- Retail sales rise 0.9% in April
- Retail sales gain in March jumped from 0.5% to 1.4%
- Core Retail Sales Up 1.0%; March revised to show 1.1% gain
- Manufacturing output increases by 0.8% in April
WASHINGTON, May 17 (Reuters) – U.S. retail sales rose sharply in April as consumers bought more motor vehicles amid improved supply and higher spending at restaurants, which gave a powerful boost to the economy at the start of the second quarter.
The surge in retail sales reported by the Commerce Department on Tuesday suggests demand is holding up despite headwinds from high inflation, gloomy consumers and rising interest rates.
It allayed fears of an impending recession. The underlying strength of the economy was underscored by other data showing that production at factories accelerated in April.
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Rising wages fueled by a rush for scarce workers and massive savings accumulated during the COVID-19 pandemic are underpinning spending. Consumers are also increasing their use of credit cards. But strong spending means the Federal Reserve will have to stick to its plan to cool demand.
“Strong retail sales should limit concerns about downside risks to growth and keep Fed officials firmly focused on raising interest rates to deal with too high inflation,” Matthew said. Massicotte, economist at Citigroup in New York. “At some point, higher prices will dampen consumer demand and slow inflation, but for now the strong wind of support from growth in nominal income and available consumer credit is boosting demand.”
Retail sales rose 0.9% last month. March data has been revised up to show sales rose 1.4% instead of 0.5% as previously reported. The increase in retail sales in April, which reflects both strong demand and higher prices, is in line with economists’ expectations. Sales increased by 8.2% over one year.
Retail sales are mostly made up of goods and are not adjusted for inflation, which appears to have peaked. Consumer price inflation rose 8.3% year-on-year in April.
The increase in retail sales was led by auto dealers‘ revenue, which rebounded 2.2% after falling 1.6% in March. This offset a 2.7% drop in sales at gas stations. Pump prices fell after hitting record highs in April. However, they have since hit an average all-time high of $4.523 per gallon on Tuesday, according to AAA.
Excluding gasoline, retail sales rose 1.3%. Revenue from bars and restaurants, the only service category in the retail sales report, rose 2.0%. Clothing store sales rose 0.8% as many workers returned to the office. Online store sales rose 2.1%.
Sales by electronics and appliance retailers and furniture stores also rose sharply. But sales at building material, equipment and garden supply stores fell 0.1%. Sales at sporting goods, hobby, musical instrument and book stores fell 0.5%.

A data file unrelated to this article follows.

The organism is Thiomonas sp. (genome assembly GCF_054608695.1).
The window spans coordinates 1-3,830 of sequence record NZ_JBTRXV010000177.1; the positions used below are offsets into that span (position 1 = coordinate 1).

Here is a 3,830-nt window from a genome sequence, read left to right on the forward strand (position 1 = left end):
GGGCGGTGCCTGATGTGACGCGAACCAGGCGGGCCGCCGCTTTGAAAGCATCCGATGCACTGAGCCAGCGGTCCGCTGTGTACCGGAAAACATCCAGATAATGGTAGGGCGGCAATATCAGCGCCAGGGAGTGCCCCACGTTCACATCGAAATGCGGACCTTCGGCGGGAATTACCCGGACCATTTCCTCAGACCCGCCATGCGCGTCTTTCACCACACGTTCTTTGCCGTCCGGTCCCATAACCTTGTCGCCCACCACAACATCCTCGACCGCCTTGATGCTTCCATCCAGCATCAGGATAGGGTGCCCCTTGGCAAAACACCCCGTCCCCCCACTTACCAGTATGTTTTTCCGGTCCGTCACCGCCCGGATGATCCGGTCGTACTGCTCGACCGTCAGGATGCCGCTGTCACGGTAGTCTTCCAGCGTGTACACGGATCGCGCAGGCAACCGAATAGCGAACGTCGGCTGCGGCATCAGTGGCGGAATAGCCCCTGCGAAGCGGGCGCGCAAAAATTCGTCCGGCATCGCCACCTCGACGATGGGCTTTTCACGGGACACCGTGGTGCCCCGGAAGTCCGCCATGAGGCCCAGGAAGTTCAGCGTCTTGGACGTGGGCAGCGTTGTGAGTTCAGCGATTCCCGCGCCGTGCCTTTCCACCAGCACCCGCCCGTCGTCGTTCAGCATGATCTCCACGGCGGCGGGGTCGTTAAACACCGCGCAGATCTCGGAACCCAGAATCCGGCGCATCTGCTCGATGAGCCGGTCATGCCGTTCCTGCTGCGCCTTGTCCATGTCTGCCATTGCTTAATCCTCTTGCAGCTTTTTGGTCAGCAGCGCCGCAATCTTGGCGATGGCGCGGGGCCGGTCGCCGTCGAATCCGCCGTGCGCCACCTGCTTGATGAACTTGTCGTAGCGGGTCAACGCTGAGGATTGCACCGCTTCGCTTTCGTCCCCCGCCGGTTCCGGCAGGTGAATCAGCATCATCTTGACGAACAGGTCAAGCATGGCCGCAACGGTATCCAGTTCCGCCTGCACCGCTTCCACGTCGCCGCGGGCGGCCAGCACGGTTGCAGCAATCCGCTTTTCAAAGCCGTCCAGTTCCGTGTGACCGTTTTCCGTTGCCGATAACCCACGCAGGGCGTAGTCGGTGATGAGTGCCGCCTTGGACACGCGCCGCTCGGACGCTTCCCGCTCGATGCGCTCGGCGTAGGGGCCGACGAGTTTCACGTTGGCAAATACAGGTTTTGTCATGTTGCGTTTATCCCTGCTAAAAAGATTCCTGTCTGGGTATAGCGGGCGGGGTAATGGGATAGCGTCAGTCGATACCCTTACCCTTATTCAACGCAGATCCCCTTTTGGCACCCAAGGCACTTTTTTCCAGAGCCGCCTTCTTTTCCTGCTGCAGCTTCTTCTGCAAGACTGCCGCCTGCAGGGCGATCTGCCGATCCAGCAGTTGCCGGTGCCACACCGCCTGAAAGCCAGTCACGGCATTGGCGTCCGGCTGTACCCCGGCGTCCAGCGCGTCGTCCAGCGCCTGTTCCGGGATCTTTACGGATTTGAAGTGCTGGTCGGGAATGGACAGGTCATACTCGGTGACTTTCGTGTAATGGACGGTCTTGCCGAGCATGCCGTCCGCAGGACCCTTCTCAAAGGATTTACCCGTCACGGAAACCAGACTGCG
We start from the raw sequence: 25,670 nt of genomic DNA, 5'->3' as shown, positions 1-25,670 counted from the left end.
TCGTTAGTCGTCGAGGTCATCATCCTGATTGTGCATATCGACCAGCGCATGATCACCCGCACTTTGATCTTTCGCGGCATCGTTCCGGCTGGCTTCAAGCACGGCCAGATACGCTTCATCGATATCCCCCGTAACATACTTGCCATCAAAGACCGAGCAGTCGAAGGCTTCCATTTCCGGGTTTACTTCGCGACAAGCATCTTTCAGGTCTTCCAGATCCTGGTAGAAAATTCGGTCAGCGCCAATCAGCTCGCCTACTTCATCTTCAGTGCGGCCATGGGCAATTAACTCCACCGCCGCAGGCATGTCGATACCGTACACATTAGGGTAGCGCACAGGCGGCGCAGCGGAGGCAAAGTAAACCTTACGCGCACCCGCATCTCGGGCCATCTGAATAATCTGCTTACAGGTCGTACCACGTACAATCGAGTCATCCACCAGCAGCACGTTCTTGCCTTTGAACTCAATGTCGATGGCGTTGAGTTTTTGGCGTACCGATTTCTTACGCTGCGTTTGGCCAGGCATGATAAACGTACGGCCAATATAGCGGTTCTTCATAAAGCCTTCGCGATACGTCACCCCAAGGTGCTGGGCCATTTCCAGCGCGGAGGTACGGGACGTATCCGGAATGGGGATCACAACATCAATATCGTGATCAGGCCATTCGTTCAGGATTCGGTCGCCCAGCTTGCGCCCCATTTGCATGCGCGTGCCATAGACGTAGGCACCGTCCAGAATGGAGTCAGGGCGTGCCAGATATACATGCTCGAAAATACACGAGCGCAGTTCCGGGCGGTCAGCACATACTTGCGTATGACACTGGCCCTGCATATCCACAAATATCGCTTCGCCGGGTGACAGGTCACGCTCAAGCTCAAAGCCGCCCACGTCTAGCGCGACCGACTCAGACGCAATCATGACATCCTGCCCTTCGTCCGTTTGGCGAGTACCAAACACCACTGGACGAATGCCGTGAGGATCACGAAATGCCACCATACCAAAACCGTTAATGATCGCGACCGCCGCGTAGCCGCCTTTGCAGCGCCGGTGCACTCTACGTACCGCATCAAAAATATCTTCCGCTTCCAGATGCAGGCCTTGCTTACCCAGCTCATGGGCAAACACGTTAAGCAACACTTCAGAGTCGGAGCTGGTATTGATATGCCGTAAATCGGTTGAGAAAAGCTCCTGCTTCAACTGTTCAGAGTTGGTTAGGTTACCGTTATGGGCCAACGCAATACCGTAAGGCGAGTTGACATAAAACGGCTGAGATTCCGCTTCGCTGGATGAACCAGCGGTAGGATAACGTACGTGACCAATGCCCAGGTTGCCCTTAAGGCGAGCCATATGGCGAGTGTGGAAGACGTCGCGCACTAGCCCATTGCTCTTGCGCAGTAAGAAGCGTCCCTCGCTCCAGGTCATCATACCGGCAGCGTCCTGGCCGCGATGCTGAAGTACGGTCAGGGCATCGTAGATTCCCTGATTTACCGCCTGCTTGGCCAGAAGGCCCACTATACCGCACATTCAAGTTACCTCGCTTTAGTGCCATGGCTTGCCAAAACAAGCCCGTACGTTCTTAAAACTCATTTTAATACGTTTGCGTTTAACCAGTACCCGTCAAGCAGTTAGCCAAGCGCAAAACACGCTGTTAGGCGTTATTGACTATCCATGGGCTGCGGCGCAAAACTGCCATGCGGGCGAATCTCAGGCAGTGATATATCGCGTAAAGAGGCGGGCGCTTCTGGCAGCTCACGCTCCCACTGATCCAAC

Stocks on Wall Street were trading higher. The dollar fell against a basket of currencies. US Treasury yields rose.
With a record 11.5 million job openings at the end of March, wages are rising and allowing cash-strapped consumers to take on second jobs or take extra shifts, providing some protection against inflation. Households are sitting on at least $2 trillion in excess savings, some of which is being deployed to maintain spending. Earnings for U.S. workers posted their biggest gain in more than three decades in the first quarter.
But with the Fed adopting an aggressive monetary policy, retail sales are expected to slow later this year.
The US central bank has raised its key rate by 75 basis points since March. The Fed is expected to raise this rate by half a percentage point at each of its next policy meetings in June and July.
The National Retail Federation hailed the sales growth as proof of consumer resilience, but urged the White House and US Congress to lift tariffs on Chinese goods, pass legislation to fix the supply chain and addressing immigration reform to ease the tight labor market.
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Excluding automobiles, gasoline, building materials and food services, retail sales rose 1.0% in April. Data for March has also been revised up to show that these so-called core retail sales rose 1.1% instead of falling 0.1% as previously reported.
Core retail sales correspond most closely to the consumer spending component of gross domestic product. Solid growth in core retail sales over the past month indicates that consumer spending got off to a strong start in the second quarter.
Strong consumer spending and robust business investment in equipment helped support domestic demand in the first quarter, even as GDP contracted at an annualized rate of 1.4% due to a record trade deficit and a slight moderation in the pace of inventory accumulation compared to the October-December period.
The Atlanta Fed raised its forecast for second-quarter GDP growth to 2.5% from 1.8%.
A separate Fed report on Tuesday showed manufacturing output rose 0.8% last month, matching March’s rise and beating economists’ expectations of a 0.4% gain. Production at auto factories rose 3.9% last month after accelerating 8.3% in March.
As a result, manufacturing capacity utilization, a measure of the full utilization of resources by businesses, rose 0.6 percentage points to 79.2% in April. This is the highest level since April 2007 and capacity utilization rose 1.1 percentage points above its long-term average. Read more
“The rising capacity utilization rate provides further evidence that supply chain issues are easing, higher production will help slow inflation,” said Gus Faucher, chief economist at PNC Financial. in Pittsburgh.
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Reporting by Lucia Mutikani; Editing by Chizu Nomiyama and Paul Simao
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